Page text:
Book Review: Art in Nature, Tove Jansson

| 16 October , 2012 | Reply

I’ve long loved Tove Jansson’s childrens’ stories, filled with quirky, delightful characters. Here, translated into English for the first time, is Art in Nature – a collection of short stories that Tove Jansson wrote and published for adults under the name Dockskåpet (Doll’s House) in 1978. The writing is just as captivating as when I was a child, even for me now, as an adult, in a book that deals with about adult concepts.

Here, for instance, is the story of a caretaker of an island filled with sculptures, hiding amongst trees and under surfaces, that tourists visit for day trips, who is left to clean up after them and patrol the island at night. His story is one of always watching, never taking part, and never being recognised by the countless people he sees every day. Here, too, is a story of obsession and perfectionism in the creation of the world’s most perfect Doll’s House – a furniture maker who delights in making precise replicas in doll-sized furniture decides to build a house for his creations. But the perfectionism comes at a price – and the builder is unaware of how dangerous it might be. From here there are more and more detailed, intricate tales, all of which examine human relationships in all their complexity, harmony, differences and charm.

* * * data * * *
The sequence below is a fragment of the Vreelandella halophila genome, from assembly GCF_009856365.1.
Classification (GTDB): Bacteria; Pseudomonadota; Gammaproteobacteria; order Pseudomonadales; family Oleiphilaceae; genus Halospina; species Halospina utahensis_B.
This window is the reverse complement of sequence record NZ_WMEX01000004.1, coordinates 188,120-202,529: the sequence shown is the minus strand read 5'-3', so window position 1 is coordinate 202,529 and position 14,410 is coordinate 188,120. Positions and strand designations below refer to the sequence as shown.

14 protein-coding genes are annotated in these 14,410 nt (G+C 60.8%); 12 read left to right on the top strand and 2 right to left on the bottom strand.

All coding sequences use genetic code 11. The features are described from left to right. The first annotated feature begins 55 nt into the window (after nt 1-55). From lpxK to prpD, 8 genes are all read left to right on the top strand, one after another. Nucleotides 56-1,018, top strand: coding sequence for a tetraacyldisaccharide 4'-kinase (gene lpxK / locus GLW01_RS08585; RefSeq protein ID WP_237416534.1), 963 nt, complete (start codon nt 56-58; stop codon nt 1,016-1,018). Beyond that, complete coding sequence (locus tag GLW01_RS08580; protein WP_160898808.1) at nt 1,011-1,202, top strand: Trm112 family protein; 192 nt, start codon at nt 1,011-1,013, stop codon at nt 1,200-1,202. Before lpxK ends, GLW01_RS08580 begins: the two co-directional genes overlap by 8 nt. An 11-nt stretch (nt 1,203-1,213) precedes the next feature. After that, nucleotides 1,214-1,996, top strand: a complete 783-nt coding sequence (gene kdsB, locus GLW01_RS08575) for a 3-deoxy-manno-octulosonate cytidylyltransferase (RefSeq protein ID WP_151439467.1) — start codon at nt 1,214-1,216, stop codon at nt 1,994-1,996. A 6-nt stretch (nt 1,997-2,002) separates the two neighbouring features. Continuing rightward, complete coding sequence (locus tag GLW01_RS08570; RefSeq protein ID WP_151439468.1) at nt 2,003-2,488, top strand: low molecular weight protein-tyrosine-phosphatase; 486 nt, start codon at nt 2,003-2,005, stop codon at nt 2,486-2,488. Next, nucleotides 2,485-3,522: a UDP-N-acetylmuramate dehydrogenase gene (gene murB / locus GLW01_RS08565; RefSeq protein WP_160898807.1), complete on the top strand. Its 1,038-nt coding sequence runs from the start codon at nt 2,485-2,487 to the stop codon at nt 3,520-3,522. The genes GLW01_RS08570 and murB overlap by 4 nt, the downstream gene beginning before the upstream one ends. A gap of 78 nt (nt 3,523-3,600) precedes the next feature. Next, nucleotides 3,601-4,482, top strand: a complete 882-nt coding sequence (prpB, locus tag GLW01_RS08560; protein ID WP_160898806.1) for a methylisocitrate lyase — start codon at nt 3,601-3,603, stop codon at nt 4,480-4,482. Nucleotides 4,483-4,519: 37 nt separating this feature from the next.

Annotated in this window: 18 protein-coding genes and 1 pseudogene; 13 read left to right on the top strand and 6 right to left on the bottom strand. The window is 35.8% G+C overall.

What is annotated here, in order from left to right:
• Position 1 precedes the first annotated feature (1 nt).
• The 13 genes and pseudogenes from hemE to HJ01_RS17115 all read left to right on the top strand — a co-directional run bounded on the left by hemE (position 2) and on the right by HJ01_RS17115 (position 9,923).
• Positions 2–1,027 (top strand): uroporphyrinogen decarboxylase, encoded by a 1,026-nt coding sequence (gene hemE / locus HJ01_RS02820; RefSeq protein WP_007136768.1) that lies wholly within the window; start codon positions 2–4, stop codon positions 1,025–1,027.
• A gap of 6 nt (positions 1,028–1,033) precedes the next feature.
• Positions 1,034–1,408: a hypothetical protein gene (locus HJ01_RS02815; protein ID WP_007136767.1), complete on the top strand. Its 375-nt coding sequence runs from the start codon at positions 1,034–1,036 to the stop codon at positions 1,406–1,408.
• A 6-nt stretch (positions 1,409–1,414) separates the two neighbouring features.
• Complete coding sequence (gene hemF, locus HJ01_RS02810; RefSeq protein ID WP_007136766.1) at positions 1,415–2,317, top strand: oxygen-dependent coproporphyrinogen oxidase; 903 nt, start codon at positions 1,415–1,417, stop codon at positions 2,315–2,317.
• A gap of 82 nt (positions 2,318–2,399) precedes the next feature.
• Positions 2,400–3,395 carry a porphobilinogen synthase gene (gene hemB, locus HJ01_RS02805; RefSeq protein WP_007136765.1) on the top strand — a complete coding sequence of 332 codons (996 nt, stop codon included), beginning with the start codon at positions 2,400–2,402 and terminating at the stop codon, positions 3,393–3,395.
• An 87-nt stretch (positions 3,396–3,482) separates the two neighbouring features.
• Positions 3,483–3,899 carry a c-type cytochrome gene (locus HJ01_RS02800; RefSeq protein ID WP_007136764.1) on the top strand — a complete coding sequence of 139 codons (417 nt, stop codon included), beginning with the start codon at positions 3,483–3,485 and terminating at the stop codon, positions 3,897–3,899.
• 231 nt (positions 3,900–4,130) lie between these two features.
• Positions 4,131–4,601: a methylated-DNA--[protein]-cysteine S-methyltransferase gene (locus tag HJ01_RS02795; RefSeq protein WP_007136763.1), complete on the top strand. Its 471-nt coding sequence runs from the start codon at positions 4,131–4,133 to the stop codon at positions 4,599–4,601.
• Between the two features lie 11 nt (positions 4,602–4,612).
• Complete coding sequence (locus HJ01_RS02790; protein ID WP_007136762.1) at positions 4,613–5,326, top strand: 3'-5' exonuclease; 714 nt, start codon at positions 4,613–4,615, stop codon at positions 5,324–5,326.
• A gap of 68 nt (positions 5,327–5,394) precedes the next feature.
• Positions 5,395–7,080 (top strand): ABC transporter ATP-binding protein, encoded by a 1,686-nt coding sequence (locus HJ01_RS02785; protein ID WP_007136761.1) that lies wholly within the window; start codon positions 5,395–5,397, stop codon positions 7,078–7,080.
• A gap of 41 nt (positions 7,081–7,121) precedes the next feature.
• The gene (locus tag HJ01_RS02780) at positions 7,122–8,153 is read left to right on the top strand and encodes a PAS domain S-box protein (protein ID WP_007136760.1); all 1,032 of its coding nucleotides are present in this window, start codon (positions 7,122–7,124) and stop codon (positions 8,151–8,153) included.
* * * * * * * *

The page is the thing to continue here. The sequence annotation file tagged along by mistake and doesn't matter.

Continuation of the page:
This little volume of eleven short stories would fit in your pocket or hand and I think it rewards the casual reader. Just dip in and marvel at the detail, every bit as enchanting and intriguing as those long-ago childrens’ tales. Each of these short stories provided me with many things to contemplate, and gave me a new view of the world and the people around me. And if it’s unlike anything you have read before, then here is your chance to dip your toe into the whimsical waters of Tove Jansson.

Available now: Allen & Unwin RRP$19.99


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